It’s in the Bible, that’s why I’m right

It would be so easy to make this claim as an absolute, incontrovertible dogma for every place and for every time, if only we can revise the numerous historical records of how the Bible has been distorted to justify many oppressive and cruel ideologies and structures. To name a few:

It is known that during Hitler’s first summer in power in 1933, a young German pastor named Joachim Hossenfelder preached a sermon at the ornate pulpit of the Kaiser Wilhelm Memorial Church, Berlin’s most important church, invoking the words of Romans 13 to remind the congregation of the importance of obedience to those in authority. The church was festooned with Nazi banners and Stormtrooper flags, its pews packed with the Nazi Party faithful – including men in the brown shirts of the Sturmabteilung, the Nazis’ paramilitary movement. This is one of the most explicit examples in which the German Protestant Church invoked Romans 13 to support the Third Reich. This same “biblical” argument is used even to this day in the civil religion culture of right-wing American “evangelicalism.”

A codified system of racial stratification began to take form in South Africa under the colonial Dutch Empire in the late-eighteenth century. In 1948, the Dutch institutionalized this racist colonialism by erecting a constitution based on Apartheid which became the legal system of South Africa until 1990. Apartheid was characterized by an authoritarian political culture based on baasskap (or white supremacy), which encouraged state repression of Black African, Colored, and Asian South Africans for the benefit of the nation’s minority white population. This is why Archbishop Desmond Tutu famously said once: “When the Dutch came, they asked us to pray. When we opened our eyes, we had the Bible and they had the land!”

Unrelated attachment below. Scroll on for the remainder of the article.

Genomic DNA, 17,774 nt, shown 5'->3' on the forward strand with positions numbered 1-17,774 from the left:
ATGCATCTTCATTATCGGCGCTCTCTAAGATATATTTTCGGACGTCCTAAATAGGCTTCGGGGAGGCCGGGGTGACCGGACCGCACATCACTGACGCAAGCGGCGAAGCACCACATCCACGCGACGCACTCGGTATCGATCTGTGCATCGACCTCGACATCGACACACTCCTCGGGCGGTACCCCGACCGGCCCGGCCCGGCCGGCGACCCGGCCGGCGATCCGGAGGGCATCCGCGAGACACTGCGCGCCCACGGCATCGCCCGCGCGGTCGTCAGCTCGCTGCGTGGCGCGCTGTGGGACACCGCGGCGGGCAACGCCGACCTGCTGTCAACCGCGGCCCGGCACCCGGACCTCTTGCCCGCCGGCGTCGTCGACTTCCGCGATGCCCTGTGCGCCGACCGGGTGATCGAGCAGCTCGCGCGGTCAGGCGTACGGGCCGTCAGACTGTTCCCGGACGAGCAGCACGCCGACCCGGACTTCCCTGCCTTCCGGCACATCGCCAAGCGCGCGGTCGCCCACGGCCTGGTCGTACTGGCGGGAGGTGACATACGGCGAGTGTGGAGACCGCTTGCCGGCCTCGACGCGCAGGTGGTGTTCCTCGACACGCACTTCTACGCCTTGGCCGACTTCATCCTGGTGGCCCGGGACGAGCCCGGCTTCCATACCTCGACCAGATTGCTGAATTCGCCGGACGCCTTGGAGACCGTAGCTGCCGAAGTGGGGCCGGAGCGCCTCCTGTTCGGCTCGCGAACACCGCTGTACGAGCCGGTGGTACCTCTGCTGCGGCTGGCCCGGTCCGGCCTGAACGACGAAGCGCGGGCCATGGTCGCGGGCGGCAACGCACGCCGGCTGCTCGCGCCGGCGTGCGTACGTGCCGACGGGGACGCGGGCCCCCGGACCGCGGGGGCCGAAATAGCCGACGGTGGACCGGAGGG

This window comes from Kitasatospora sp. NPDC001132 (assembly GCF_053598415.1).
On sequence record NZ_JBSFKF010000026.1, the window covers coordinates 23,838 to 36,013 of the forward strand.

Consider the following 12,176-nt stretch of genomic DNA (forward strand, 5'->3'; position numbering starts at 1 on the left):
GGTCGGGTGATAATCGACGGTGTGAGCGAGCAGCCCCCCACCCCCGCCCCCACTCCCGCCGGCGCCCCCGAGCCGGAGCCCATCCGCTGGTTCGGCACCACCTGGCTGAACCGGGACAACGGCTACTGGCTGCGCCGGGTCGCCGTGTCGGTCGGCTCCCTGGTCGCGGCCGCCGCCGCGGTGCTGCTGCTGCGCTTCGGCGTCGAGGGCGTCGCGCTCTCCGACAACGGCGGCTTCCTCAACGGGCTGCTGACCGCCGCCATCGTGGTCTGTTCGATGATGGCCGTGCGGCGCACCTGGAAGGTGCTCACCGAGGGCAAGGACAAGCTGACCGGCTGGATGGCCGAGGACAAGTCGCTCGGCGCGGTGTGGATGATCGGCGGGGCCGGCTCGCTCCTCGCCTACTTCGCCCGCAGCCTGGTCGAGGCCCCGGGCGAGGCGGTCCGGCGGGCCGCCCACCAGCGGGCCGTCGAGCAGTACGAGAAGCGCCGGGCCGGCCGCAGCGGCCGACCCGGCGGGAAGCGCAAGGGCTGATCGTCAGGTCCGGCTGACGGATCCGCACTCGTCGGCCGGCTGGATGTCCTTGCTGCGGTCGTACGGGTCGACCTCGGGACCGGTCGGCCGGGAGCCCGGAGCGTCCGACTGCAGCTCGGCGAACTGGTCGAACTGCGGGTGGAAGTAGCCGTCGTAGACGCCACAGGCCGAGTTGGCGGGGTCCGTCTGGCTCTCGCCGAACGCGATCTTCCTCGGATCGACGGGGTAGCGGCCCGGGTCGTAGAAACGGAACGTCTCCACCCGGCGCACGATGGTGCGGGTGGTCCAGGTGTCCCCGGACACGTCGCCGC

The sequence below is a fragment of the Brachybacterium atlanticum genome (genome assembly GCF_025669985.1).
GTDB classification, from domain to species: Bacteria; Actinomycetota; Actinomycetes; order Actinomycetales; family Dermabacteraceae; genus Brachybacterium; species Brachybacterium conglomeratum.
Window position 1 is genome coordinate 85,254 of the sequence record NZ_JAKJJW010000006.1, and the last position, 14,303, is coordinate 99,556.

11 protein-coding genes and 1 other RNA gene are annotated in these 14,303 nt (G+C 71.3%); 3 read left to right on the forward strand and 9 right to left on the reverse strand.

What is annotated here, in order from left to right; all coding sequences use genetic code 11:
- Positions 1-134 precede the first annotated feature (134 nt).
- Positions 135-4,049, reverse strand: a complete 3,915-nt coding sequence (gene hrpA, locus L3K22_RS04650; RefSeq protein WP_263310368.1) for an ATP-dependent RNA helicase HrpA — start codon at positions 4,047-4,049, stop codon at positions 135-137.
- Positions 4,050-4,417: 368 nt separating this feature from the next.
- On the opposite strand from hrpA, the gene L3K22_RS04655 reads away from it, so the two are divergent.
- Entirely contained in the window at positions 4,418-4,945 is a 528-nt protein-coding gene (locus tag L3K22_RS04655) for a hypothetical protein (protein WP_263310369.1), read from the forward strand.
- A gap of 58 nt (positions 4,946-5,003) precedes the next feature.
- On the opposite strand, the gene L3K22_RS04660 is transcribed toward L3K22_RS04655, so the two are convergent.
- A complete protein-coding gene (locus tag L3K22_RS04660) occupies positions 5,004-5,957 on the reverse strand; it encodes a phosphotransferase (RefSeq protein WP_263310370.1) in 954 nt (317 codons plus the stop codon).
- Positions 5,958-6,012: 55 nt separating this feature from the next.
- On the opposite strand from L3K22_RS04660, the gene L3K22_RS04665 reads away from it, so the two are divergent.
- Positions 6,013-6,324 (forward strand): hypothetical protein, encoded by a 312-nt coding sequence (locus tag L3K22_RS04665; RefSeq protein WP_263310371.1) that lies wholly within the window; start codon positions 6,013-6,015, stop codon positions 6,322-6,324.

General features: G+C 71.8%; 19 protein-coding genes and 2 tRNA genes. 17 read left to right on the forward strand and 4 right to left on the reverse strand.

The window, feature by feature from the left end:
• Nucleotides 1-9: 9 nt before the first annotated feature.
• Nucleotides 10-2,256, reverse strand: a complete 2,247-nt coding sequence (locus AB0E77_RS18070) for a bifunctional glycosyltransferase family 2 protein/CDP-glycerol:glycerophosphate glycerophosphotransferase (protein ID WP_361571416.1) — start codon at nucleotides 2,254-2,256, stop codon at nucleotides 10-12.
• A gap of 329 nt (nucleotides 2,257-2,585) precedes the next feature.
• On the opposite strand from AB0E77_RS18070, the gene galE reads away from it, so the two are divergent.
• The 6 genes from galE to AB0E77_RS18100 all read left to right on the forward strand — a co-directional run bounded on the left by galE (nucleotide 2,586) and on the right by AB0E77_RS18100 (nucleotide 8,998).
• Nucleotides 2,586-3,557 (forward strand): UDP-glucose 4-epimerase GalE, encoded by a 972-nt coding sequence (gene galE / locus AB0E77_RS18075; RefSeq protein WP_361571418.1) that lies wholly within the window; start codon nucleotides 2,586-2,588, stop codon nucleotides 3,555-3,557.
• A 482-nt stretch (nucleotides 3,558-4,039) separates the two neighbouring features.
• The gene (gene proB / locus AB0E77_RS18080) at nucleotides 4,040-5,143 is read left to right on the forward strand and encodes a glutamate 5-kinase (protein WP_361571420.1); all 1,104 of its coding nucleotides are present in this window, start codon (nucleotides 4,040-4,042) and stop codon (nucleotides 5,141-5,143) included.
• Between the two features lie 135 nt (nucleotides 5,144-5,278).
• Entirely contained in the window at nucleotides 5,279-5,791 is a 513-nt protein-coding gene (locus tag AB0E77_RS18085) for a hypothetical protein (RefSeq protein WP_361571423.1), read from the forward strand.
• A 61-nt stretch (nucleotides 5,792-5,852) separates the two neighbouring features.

The first Europeans to arrive in America in 1607 in Jamestown, VA, included slaveholders who used scripture to erect a legal system based on racial segregation. This system defined colored people with less of a human value than white people, which then subjected colored people to a different and oppressive set of laws. The barbaric lynchings of black people in America by white supremacists called the Ku Klux Klan, were done in the guise of their so called “Christian faith.”